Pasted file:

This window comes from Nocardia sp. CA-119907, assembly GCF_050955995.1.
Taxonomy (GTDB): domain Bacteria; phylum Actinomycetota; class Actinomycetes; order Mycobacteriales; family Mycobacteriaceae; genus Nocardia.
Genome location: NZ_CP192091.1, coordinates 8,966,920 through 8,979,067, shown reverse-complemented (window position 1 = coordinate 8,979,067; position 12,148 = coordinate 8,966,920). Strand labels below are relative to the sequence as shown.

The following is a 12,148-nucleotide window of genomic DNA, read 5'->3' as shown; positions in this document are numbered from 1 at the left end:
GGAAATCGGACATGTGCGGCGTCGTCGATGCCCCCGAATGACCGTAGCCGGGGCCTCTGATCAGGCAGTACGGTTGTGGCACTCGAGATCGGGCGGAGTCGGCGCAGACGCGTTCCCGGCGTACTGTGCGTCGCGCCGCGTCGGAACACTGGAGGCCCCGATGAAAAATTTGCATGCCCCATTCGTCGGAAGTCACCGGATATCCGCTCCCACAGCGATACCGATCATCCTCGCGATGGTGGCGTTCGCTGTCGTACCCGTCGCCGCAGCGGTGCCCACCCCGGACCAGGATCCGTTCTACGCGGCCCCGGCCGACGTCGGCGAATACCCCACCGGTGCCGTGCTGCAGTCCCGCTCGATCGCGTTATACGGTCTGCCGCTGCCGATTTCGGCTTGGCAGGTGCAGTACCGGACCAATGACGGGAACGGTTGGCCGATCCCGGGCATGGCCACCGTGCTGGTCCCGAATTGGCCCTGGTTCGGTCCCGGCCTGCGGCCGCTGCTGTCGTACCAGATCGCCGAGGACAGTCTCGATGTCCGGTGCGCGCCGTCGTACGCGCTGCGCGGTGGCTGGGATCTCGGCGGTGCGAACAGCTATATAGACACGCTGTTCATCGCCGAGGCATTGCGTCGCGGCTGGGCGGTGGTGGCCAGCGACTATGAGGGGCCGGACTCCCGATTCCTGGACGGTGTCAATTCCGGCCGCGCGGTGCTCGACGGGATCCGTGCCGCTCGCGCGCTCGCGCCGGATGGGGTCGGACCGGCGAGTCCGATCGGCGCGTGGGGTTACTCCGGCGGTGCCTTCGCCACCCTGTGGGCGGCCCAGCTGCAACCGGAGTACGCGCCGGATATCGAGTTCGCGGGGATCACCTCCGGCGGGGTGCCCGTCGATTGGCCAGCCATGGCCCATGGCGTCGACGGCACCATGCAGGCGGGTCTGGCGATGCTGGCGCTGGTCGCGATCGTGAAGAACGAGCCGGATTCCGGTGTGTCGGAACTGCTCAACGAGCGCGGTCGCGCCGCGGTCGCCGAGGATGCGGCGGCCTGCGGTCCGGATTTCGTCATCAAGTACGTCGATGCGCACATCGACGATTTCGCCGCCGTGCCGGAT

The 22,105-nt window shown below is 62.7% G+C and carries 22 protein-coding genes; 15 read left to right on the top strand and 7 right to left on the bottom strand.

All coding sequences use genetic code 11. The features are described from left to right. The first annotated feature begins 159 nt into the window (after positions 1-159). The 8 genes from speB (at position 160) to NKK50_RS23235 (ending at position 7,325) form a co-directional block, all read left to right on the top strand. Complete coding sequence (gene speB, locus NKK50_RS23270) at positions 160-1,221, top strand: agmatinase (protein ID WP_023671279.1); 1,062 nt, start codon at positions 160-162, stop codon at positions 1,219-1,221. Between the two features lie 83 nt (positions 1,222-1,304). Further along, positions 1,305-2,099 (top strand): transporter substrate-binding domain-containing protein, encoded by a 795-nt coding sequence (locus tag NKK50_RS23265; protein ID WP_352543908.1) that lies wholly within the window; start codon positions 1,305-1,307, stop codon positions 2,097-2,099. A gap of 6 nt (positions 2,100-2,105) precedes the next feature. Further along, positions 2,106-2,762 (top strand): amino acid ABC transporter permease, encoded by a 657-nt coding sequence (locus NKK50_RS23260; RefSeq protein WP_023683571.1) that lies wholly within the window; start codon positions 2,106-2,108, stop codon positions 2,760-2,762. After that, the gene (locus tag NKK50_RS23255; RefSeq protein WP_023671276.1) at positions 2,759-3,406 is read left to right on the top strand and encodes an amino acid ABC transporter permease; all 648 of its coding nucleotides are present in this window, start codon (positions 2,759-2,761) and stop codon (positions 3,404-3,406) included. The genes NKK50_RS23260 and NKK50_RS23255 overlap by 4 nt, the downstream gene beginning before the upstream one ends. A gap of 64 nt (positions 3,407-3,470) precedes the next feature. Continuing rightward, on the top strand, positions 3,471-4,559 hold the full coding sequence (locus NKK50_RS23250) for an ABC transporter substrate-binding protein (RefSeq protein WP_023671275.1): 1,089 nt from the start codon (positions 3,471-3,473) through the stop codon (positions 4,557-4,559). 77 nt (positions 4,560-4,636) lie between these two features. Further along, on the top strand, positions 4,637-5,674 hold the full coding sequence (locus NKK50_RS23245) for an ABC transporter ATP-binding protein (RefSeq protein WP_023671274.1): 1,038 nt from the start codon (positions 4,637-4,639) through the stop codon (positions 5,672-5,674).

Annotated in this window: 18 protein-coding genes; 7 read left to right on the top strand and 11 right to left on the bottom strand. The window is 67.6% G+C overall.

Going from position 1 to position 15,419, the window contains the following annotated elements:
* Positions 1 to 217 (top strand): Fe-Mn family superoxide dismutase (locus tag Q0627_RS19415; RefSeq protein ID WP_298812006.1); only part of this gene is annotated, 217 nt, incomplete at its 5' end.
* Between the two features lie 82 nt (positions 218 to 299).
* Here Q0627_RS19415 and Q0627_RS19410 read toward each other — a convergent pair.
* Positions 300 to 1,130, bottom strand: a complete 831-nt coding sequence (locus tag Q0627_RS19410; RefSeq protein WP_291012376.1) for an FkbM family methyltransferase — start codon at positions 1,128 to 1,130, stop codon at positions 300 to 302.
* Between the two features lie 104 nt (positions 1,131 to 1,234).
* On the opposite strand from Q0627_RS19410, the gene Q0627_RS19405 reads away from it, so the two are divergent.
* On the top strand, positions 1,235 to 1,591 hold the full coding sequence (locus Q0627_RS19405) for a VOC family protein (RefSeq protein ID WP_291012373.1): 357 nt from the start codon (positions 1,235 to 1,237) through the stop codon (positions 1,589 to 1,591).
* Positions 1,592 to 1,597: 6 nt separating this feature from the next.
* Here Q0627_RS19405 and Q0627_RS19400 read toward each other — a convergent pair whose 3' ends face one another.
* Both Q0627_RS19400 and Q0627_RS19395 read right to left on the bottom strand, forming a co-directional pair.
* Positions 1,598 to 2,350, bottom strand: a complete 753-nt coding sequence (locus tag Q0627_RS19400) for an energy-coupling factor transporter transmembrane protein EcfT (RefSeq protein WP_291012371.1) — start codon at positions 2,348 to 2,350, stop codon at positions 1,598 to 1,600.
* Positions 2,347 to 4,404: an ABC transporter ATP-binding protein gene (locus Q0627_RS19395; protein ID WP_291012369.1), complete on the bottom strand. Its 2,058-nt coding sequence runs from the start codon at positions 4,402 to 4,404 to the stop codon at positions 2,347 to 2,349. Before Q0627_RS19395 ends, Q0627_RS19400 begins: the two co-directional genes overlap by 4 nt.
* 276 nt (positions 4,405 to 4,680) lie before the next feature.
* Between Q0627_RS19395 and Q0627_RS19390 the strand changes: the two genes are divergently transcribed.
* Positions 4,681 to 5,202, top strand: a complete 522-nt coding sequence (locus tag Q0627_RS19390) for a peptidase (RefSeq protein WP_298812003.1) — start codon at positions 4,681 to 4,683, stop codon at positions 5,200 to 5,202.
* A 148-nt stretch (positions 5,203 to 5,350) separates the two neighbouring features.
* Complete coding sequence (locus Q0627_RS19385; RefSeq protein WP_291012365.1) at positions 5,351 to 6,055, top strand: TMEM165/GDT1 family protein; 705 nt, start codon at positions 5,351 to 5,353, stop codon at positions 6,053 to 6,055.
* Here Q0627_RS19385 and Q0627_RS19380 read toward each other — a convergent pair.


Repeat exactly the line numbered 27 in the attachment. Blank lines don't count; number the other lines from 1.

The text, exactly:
* Here Q0627_RS19385 and Q0627_RS19380 read toward each other — a convergent pair.